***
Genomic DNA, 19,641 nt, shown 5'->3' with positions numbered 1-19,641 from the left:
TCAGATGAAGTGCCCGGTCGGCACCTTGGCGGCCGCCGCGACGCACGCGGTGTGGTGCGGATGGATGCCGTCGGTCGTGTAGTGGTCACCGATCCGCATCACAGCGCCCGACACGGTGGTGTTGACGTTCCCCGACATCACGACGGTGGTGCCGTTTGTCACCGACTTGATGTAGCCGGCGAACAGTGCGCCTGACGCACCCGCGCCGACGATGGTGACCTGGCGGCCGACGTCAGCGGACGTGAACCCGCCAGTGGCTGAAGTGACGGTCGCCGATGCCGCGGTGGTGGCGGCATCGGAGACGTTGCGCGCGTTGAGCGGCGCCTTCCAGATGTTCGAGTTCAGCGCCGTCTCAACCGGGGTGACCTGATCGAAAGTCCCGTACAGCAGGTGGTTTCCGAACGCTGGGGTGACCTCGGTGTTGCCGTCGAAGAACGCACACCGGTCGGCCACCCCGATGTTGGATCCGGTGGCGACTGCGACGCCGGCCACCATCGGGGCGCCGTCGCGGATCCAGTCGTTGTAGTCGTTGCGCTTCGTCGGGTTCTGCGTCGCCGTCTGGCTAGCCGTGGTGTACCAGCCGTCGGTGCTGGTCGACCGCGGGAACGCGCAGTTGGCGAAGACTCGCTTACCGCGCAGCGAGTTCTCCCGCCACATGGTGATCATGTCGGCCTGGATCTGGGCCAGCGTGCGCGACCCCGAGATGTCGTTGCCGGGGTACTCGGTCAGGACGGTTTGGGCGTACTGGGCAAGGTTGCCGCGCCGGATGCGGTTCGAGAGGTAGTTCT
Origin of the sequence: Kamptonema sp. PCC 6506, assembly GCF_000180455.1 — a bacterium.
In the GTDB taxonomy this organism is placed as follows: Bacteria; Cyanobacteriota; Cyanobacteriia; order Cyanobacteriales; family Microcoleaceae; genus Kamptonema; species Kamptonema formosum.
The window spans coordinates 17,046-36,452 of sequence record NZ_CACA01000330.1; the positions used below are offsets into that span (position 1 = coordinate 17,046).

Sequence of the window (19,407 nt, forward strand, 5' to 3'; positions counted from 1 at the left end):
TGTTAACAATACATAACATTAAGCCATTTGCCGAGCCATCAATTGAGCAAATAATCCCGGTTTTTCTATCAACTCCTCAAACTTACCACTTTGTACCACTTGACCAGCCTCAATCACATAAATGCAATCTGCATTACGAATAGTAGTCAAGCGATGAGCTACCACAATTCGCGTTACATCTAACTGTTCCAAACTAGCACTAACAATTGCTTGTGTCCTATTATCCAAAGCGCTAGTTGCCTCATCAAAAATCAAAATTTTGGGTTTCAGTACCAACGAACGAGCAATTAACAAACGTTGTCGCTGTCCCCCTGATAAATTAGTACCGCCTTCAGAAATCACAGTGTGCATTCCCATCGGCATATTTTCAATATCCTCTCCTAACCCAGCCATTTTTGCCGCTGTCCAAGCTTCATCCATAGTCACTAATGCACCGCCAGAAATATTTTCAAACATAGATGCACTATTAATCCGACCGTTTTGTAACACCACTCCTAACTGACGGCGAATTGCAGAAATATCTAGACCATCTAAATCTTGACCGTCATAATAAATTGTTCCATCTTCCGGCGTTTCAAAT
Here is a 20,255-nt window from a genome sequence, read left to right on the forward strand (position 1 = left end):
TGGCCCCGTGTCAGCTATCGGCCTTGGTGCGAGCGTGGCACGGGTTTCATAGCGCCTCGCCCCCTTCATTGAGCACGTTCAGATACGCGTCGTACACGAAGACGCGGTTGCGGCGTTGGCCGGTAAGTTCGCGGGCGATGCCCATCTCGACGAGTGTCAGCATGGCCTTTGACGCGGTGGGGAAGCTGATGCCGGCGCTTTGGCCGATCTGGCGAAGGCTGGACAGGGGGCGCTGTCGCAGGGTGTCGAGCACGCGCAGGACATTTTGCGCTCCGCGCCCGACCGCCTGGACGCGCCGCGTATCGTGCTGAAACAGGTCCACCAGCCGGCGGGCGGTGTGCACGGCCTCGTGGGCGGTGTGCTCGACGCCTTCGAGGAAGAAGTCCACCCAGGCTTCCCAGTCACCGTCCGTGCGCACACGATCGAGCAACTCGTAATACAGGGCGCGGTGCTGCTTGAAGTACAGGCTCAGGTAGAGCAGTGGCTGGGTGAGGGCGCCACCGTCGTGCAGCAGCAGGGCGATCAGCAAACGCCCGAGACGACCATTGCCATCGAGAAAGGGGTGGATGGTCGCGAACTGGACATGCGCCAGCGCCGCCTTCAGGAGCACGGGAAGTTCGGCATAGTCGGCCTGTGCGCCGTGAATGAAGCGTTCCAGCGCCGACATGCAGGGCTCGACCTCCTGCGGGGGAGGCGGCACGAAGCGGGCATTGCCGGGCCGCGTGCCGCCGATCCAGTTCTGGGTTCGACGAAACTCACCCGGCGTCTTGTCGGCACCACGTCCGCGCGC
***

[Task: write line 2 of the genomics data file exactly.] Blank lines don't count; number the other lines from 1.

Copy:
TCAGATGAAGTGCCCGGTCGGCACCTTGGCGGCCGCCGCGACGCACGCGGTGTGGTGCGGATGGATGCCGTCGGTCGTGTAGTGGTCACCGATCCGCATCACAGCGCCCGACACGGTGGTGTTGACGTTCCCCGACATCACGACGGTGGTGCCGTTTGTCACCGACTTGATGTAGCCGGCGAACAGTGCGCCTGACGCACCCGCGCCGACGATGGTGACCTGGCGGCCGACGTCAGCGGACGTGAACCCGCCAGTGGCTGAAGTGACGGTCGCCGATGCCGCGGTGGTGGCGGCATCGGAGACGTTGCGCGCGTTGAGCGGCGCCTTCCAGATGTTCGAGTTCAGCGCCGTCTCAACCGGGGTGACCTGATCGAAAGTCCCGTACAGCAGGTGGTTTCCGAACGCTGGGGTGACCTCGGTGTTGCCGTCGAAGAACGCACACCGGTCGGCCACCCCGATGTTGGATCCGGTGGCGACTGCGACGCCGGCCACCATCGGGGCGCCGTCGCGGATCCAGTCGTTGTAGTCGTTGCGCTTCGTCGGGTTCTGCGTCGCCGTCTGGCTAGCCGTGGTGTACCAGCCGTCGGTGCTGGTCGACCGCGGGAACGCGCAGTTGGCGAAGACTCGCTTACCGCGCAGCGAGTTCTCCCGCCACATGGTGATCATGTCGGCCTGGATCTGGGCCAGCGTGCGCGACCCCGAGATGTCGTTGCCGGGGTACTCGGTCAGGACGGTTTGGGCGTACTGGGCAAGGTTGCCGCGCCGGATGCGGTTCGAGAGGTAGTTCT